medwireNews: Phase 3 trial results indicate that abatacept does not have significant clinical efficacy in patients with moderate-to-severe active primary Sjögren’s syndrome (pSS).
The results of this study, involving 60 centers in 13 countries, support those of the single-center ASAP III trial, which demonstrated no significant reduction in disease activity with abatacept versus placebo in a similar patient population.
In the current trial, the adjusted average decrease in EULAR Sjögren’s Syndrome Disease Activity Index (ESSDAI) score from baseline to day 169 was not significantly different among the 92 participants who were randomly assigned to receive abatacept 125 mg/week compared with the 95 given placebo, at 3.2 and 3.7 points, respectively. Mean changes in EULAR Sjögren’s Syndrome Patient Reported Index and stimulated whole salivary flow were also comparable in the two groups.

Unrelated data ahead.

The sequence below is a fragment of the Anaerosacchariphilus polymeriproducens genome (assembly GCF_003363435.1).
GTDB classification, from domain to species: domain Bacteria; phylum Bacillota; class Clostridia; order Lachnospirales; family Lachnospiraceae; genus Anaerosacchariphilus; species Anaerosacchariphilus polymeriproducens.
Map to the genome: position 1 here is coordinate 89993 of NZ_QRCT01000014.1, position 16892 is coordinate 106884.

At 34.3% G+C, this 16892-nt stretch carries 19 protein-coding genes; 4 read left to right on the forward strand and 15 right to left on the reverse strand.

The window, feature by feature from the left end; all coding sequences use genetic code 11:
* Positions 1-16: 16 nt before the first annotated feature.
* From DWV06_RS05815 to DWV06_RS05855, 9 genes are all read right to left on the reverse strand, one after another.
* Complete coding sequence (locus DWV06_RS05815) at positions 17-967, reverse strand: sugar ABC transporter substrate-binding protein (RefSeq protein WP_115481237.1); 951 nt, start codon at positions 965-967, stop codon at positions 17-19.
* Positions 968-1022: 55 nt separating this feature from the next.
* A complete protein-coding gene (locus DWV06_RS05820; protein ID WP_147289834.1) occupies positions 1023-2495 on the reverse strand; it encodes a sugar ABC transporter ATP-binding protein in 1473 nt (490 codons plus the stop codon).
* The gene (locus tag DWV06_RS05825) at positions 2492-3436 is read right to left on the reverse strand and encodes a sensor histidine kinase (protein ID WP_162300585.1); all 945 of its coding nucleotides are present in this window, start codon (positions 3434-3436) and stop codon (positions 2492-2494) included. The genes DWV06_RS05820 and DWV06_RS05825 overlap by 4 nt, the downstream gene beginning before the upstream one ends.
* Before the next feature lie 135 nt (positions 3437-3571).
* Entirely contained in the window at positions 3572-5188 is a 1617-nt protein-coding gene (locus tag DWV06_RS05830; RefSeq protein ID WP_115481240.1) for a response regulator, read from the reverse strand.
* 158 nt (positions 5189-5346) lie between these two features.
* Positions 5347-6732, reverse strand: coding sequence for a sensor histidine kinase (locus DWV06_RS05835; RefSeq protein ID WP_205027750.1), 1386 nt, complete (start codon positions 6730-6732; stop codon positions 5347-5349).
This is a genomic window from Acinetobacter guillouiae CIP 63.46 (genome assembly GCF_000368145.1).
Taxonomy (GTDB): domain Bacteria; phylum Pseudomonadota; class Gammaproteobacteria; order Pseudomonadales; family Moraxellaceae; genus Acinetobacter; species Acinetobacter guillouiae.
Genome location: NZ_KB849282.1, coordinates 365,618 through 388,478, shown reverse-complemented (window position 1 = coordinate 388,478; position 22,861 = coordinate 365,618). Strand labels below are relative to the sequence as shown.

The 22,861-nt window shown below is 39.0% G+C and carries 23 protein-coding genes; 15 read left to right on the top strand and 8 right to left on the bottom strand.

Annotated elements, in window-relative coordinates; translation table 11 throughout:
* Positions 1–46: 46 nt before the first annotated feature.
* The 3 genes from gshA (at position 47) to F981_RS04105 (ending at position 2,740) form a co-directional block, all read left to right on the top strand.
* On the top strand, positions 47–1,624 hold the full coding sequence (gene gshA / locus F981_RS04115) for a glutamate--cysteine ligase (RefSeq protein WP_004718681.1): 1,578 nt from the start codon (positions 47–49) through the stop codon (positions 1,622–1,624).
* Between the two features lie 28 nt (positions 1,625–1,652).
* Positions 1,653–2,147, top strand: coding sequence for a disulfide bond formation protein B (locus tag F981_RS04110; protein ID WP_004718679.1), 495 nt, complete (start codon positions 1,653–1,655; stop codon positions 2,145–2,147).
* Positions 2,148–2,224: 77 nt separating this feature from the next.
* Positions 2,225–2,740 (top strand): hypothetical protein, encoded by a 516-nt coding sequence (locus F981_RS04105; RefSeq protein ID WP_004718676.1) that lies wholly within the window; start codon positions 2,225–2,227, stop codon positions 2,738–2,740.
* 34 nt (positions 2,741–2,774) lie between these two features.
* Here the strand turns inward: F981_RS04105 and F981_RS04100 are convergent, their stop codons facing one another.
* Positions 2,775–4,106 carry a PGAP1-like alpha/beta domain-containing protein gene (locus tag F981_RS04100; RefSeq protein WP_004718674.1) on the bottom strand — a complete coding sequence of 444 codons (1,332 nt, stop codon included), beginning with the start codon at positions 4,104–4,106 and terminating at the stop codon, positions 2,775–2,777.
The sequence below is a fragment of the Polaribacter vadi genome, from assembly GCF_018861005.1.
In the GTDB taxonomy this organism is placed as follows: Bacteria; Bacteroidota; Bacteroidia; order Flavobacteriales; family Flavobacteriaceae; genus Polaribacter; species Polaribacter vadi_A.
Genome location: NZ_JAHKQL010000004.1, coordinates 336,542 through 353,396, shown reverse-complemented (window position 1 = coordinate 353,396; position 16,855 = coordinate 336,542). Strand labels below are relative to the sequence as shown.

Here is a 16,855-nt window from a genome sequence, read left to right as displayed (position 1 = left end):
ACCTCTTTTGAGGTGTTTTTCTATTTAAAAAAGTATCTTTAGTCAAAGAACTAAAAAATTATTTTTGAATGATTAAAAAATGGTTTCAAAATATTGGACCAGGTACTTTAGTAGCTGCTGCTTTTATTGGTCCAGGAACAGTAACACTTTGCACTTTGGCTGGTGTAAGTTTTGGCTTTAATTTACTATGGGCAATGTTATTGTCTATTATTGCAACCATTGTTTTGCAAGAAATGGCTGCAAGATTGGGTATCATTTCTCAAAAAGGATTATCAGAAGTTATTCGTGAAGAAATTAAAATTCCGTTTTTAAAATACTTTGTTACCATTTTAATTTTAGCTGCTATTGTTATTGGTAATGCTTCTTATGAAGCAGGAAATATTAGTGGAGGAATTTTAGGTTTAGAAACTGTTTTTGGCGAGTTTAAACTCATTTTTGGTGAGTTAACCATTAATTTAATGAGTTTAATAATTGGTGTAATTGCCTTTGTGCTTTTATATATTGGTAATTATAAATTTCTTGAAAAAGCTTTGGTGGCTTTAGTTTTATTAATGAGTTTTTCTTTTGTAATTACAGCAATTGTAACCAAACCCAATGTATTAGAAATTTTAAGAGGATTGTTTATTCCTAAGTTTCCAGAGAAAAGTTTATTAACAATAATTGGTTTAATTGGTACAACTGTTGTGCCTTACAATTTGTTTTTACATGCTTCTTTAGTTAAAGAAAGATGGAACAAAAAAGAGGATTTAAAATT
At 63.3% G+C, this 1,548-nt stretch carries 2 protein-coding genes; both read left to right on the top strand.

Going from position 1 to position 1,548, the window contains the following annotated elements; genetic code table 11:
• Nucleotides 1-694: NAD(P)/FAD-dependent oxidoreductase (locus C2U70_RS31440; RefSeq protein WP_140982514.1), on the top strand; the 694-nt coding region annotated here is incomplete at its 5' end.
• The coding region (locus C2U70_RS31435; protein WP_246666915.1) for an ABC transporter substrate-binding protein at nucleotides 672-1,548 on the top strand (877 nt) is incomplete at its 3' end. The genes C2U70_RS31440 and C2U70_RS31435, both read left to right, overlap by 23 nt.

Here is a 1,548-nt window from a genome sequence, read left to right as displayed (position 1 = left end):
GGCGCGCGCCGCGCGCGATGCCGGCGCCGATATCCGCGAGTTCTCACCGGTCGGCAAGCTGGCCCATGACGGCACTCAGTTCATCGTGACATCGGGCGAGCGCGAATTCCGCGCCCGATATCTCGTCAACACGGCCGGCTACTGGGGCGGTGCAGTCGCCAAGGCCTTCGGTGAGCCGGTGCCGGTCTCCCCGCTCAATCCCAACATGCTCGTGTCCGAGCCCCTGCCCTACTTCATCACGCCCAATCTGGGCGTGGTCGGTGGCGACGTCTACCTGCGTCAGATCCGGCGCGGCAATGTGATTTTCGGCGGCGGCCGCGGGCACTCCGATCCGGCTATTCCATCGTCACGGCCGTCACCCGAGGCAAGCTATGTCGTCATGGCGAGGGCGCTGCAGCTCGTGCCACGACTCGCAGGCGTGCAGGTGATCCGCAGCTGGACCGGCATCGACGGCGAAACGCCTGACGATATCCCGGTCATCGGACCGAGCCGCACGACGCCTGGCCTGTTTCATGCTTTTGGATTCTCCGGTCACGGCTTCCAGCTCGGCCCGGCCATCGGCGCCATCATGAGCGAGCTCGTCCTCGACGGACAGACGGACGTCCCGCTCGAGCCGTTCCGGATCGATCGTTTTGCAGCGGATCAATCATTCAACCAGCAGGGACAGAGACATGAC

However, despite the lack of clinical benefit, abatacept “had a positive effect on disease-relevant biomarkers, providing evidence of biological activity,” say Alan Baer (Johns Hopkins University School of Medicine, Baltimore, Maryland, USA) and co-investigators. For instance, of 12 disease-relevant biomarkers, there were significant differences in the average change in immunoglobulin (Ig)G, IgA, IgM-RF, kappa light chain, and C4 complement levels between the groups.
“The lack of clinical benefit of abatacept treatment for patients with pSS in the face of an apparent biological effect is not understood,” write the investigators in the Annals of the Rheumatic Diseases.
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